Super Saturday or Panic Saturday, whatever you call it shoppers are expected to shell out money for gifts that rival the Black Friday frenzy.
Some industry researchers believe people will spend $2 billion more than on Black Friday. Procrastinators can’t easily shop online so this is all music to the ears of local business owners.
Susan Blevens describes her toy store as a last-minute shop, but this year sales have been up for a lot more minutes.
“This is the best Christmas ever,” said Blevins, who owns The Toy Place. “This is the first Christmas in this location.”
Blevins isn’t sure whether to credit her sales to the bigger space or the Toys R Us shutdown or the emphasis in town on shopping local.
What it cannot be credited to is going digital. In the era of online shopping, Blevins doesn’t even have a website, though she says a lot of people find her on Google and she uses Facebook.
Her business strategy: “It’s all about the relationship. I mean this really isn’t my toy store. It belongs to my customers.”
If those customers flood the store on Panic Saturday, Blevins says she’s ready. So are shoppers. What keeps them coming back…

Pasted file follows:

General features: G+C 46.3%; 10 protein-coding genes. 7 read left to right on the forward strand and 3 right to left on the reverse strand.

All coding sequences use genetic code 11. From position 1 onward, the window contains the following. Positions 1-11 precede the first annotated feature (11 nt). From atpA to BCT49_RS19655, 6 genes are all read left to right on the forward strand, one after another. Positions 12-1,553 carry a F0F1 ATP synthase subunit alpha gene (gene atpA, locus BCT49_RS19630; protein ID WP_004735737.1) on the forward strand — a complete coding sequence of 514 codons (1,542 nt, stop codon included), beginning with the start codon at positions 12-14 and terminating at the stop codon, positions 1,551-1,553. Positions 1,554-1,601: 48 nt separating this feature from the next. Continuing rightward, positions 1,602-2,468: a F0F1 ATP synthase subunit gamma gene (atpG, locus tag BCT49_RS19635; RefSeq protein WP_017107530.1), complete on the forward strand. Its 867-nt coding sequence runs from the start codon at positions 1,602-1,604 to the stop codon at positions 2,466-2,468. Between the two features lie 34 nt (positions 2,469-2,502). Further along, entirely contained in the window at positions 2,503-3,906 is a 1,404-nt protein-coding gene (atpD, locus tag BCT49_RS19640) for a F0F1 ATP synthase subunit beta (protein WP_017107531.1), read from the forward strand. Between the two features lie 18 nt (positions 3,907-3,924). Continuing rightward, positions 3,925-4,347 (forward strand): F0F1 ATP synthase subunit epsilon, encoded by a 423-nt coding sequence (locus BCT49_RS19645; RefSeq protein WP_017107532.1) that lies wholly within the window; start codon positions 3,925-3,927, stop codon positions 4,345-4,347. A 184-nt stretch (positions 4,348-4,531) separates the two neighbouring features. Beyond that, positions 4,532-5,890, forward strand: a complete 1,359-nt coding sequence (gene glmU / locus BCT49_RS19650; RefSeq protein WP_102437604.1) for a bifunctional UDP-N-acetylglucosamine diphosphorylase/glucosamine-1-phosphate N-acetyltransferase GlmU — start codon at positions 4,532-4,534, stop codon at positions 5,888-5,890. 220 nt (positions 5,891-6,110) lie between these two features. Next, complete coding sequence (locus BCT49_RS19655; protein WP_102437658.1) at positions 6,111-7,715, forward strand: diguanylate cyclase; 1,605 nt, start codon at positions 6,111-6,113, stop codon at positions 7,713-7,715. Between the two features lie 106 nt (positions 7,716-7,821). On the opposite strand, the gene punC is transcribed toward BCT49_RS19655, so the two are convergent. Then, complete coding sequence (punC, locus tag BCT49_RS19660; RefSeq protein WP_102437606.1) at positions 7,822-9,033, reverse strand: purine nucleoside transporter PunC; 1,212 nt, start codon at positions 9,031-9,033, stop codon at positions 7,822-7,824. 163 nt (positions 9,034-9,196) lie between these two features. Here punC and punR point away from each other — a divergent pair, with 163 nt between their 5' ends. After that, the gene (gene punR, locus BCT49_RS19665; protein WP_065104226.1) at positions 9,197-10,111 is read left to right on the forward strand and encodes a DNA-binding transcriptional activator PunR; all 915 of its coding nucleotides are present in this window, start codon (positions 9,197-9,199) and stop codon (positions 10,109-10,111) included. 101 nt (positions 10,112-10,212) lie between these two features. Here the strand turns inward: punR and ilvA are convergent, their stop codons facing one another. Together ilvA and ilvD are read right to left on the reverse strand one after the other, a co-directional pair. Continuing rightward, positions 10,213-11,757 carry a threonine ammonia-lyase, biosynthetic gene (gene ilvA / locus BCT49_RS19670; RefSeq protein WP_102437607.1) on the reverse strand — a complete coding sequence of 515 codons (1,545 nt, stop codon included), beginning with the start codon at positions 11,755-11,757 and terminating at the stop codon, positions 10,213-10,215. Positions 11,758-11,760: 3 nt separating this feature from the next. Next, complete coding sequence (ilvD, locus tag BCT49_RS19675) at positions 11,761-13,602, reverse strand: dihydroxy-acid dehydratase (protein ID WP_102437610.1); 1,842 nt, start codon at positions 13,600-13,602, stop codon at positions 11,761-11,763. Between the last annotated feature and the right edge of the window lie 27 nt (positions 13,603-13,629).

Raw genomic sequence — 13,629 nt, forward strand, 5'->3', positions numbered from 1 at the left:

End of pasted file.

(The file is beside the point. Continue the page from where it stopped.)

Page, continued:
“Our friendship, loyalty,” said Ron Conway.
“You can’t go to Walmart and find this stuff,” said Adam Coleman.
Her secret to survival in the digital world is making her store invaluable to the community. Her selling point: the homegrown toy store experience.
“You watch them grow up,” Blevins said. “You watch them become big brothers and big sisters. You see them lose their first teeth, you see them start school. My first batch of customers when I opened are freshman in college and they come back to see me because I love them.”
Several other local business owners tell us they also rely on the selling point of the customer having a unique experience. The National Retail Association reports more than 55 percent of holiday shoppers, 134 million people, plan to shop Saturday.